Tax issues prevail at American Payroll Association’s Capitol Summit

The IRS tipped its hand on some key payroll-related tax issues and other potential changes at this year’s American Payroll Association Capitol Summit, held March 25 and 26, 2019, in Washington, D.C. Here’s the rundown.

Backup withholding. Within the next couple of months, the IRS will initiate a new program dealing with backup withholding issues, said Daniel Lauer, IRS director of examination operations and specialty tax. This new IRS scrutiny may take the form of correspondence audits. What the IRS will look at: According to Lauer, the IRS will look for discrepancies between employers that filed Forms 1099-MISC, reporting the withholding to payees, without also filing Forms 945, reporting the withholding to the IRS.

Generally, you must backup withhold when you pay contractors at least $600, but they fail to provide their Taxpayer Identification Numbers—Employer Identification Numbers or Social Security numbers—prior to your first payment. It continues until contractors provide you with their TINs. Backup withholding is also mandatory if you fall into the IRS’ B Notice program.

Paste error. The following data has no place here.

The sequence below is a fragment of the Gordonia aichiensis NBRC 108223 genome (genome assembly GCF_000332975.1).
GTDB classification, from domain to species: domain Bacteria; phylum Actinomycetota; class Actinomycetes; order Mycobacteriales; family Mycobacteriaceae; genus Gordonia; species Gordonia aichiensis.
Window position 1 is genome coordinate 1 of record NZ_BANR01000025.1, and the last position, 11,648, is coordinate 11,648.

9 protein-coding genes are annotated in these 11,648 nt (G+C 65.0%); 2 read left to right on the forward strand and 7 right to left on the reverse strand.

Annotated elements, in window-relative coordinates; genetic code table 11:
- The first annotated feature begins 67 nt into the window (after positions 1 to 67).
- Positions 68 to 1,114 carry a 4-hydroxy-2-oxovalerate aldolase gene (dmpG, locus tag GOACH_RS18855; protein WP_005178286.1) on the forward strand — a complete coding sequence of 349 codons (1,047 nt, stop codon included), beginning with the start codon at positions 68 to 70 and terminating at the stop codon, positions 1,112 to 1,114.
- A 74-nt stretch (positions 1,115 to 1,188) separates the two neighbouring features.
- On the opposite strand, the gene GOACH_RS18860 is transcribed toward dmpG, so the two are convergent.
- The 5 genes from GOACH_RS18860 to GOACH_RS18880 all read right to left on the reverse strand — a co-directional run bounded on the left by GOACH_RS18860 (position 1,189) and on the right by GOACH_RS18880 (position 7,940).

Information reporting for independent contractors. Currently, you must file Forms 1099-MISC by Jan. 31 if you’re reporting payments to independent contractors in Box 7. The due dates for 1099-MISC forms reporting information in any other box remain Feb. 28 (paper filing) or March 31 (e-filing). These split reporting dates are creating problems for employers.

Jim Paille, an APA rep on the IRS Advisory Council, noted the IRS may revive Form 1099-NEC, Nonemployee Compensation. The last time the IRS used Form 1099-NEC was for the 1982 tax year. Beginning in 1983, nonemployee compensation was included on Form 1099-MISC. However, Paille mentioned that this project won’t move onto the front burner until perhaps 2021. To ease the burden on employers, box placement on a new Form 1099-NEC would be configured to mirror Form 1099-MISC.

On-demand pay. Uber drivers have on-demand pay. While independent contractors and their payers can devise any payment schedule that’s convenient for both parties, employees haven’t traditionally had that luxury, since employers are locked into static pay periods. Nevertheless, more and more employees say they want on-demand pay. Lauer said the IRS will be posting FAQs on the IRS’ website and it may also issue other guidance.